The Wilton Democratic Town Committee (DTC) issued a press release Tuesday, March 15, announcing its support for legislation that would “enhance and automate the Department of Motor Vehicle’s role in registering voters.” That support runs counter to Wilton’s three state legislators.
The idea was introduced in February when Secretary of the State Denise Merrill proposed a system that would automatically register people doing business with the Department of Motor Vehicles to vote. She submitted draft language to the legislature’s General Administration and Elections Committee requesting that a bill be raised.
HB 5514 is now before legislators. Under this bill, the DMV would record new voter applications electronically and transmit them automatically to local registrars. The DMV already mails a voter registration card with each license or identity card renewal notice and provides voter registration information at each branch office, as well as at AAA offices. But its methods are inefficient, the DTC said. HB 5514 would eliminate “incomplete or illegible forms that simply waste time and produce additional phone calls to the DMV. This is why Wilton Registrar of Voters Carole Young-Kleinfeld supports this legislation.”
Wilton’s legislators — Sen. Toni Boucher, Rep. Gail Lavielle, and Rep. Tom O’Dea — have all opposed expanding the DMV’s role in enrolling voters.
Speaking out specifically about HB 5514, O’Dea said in a press release, “The Department of Motor Vehicles was not created to process voter registrations.” O’Dea is ranking member of the legislature’s Transportation Committee.
“As we are well aware, the DMV has had numerous problems since last summer managing customer service issues, resulting in enormous lines for registrations and license renewals,” he added. “The problems facing this agency are significant and numerous, resulting in the resignation of a commissioner. As they struggle to regain their footing, this isn’t the time to saddle them with new duties, especially ones that are completely unrelated to the regulation of motor vehicles in the state.”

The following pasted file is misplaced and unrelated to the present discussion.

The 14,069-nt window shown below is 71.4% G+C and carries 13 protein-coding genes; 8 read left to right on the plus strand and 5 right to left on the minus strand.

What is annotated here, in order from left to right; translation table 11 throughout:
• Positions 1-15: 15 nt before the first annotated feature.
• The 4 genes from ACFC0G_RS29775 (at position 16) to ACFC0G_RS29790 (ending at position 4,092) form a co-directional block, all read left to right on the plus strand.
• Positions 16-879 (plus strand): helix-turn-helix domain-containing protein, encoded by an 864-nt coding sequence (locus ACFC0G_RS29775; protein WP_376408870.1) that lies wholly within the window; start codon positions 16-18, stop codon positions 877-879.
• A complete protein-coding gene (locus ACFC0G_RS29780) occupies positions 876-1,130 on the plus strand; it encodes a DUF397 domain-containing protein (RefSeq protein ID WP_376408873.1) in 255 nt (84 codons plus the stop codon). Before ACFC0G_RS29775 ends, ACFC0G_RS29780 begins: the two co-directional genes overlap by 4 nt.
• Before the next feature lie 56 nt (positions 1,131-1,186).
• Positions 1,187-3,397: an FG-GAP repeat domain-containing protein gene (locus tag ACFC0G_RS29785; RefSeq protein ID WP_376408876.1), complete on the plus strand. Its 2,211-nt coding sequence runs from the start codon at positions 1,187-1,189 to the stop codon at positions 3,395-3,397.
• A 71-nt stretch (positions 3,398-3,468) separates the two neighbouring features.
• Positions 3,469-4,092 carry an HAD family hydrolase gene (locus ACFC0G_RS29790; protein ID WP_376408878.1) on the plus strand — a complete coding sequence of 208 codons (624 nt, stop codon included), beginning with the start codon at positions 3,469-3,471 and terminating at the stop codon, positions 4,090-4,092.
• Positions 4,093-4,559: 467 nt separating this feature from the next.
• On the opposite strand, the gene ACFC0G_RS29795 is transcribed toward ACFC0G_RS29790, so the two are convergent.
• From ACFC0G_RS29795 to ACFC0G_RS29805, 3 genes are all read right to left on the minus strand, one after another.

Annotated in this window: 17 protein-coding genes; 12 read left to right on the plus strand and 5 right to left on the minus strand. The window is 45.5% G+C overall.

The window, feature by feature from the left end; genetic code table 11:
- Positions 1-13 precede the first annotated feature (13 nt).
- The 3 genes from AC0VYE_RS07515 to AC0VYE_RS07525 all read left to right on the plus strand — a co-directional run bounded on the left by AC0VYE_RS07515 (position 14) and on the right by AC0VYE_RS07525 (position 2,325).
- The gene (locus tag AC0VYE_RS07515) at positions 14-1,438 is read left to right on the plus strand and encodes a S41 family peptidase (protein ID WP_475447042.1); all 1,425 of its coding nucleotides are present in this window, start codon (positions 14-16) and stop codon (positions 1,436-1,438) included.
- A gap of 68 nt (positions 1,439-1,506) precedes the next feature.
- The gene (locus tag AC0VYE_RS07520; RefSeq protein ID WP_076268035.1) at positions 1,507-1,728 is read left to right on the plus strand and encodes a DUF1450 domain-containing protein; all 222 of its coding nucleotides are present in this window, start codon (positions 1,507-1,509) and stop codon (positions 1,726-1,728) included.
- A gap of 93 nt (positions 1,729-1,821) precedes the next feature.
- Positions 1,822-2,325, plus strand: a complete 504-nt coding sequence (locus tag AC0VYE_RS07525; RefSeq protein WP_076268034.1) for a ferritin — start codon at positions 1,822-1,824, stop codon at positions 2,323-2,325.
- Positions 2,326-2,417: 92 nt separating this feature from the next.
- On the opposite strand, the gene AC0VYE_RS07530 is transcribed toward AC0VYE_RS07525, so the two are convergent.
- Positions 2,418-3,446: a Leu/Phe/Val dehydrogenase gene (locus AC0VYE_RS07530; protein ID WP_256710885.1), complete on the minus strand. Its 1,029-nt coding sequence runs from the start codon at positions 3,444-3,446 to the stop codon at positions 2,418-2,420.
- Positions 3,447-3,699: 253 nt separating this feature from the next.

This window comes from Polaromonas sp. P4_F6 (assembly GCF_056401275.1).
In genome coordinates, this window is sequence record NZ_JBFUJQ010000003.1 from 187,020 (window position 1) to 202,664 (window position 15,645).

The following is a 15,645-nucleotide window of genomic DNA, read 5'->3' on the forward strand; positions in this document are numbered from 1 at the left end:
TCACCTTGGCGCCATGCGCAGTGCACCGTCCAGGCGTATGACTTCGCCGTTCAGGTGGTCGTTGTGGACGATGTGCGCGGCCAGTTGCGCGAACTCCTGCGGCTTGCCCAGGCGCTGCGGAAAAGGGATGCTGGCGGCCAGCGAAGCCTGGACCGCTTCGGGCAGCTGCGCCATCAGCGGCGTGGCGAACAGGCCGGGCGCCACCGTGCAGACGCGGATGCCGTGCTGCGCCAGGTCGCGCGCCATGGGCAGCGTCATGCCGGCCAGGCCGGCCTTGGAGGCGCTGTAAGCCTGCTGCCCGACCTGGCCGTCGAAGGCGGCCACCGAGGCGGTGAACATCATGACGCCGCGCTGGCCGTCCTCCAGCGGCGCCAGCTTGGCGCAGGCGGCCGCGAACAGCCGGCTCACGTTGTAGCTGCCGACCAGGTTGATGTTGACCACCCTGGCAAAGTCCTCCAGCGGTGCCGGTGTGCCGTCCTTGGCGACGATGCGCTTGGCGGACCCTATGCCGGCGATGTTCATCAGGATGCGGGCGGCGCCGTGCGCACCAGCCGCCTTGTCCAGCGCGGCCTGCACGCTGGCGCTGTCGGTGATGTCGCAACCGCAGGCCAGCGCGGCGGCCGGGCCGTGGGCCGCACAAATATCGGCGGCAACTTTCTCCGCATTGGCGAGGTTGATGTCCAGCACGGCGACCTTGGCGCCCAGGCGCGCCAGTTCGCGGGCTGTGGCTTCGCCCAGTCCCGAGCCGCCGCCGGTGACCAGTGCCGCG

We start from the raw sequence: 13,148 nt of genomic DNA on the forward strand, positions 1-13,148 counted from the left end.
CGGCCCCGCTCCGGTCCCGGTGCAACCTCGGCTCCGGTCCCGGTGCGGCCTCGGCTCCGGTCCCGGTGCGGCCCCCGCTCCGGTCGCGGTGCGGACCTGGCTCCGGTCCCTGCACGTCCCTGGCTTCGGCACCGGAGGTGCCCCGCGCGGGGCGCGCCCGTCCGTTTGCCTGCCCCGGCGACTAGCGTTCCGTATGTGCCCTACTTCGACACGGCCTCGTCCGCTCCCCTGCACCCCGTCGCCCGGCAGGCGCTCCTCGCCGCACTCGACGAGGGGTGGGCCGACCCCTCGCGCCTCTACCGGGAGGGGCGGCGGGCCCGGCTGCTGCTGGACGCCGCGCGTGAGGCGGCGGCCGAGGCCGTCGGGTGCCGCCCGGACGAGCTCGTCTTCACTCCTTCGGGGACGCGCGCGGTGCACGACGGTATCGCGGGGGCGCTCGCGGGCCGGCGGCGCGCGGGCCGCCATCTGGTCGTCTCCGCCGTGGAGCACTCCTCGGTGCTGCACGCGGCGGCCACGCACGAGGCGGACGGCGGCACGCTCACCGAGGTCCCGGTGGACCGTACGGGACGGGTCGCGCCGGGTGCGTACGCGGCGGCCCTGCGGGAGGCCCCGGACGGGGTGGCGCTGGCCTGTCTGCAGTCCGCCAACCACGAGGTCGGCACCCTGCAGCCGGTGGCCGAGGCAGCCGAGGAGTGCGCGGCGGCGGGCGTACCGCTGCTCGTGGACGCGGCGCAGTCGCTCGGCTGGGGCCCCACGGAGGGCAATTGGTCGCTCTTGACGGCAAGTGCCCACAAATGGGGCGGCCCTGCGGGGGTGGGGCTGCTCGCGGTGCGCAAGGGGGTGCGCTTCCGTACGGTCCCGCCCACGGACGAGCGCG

Boucher and Lavielle issued press releases last month on the heels of Merrill’s announcement, saying the DMV was already overburdened.
Boucher said “the problem is not registering people to vote but rather getting people to vote. … Our local registrars do a great job and we should rely on their expertise in facilitating voter registration and in maintaining the integrity and credibility of our voting system, a paramount concern.” Lavielle said that “this is the wrong time to give the DMV additional responsibilities.”
O’Dea raised another objection to HB 5514. He said the bill potentially opens up the possibility for the illegal registration of individuals who are ineligible to vote.
“Not everyone who has business with the DMV is eligible to vote,” he said. “This bill contains language that states that if anyone is admitted as an elector through the program and isn’t legally qualified to vote but votes, their vote essentially remains legal. That’s an affront to our democracy, cheapens our electoral integrity, and is unacceptable to me.”
The DTC said this is “a red herring” and that controls are already in place to address this concern in the case of driver registration.
“Local registrars still have final approval and the opportunity to detect duplicate or incomplete voter registrations,” the DTC said. “HB 5514 would simply make more effective, less confusing and less wasteful a role that the DMV has already been assigned under state and federal law. What’s more, the bill would not take effect until 2017, giving DMV offices ample time to prepare.
“Although Rep. O’Dea states that he supports making voter registration accessible, his opposition to a proposal that would actually make it easier for all citizens to participate in the electoral process is disappointing. His position runs counter to everything the Wilton Democratic Town Committee — and this country — stands for.”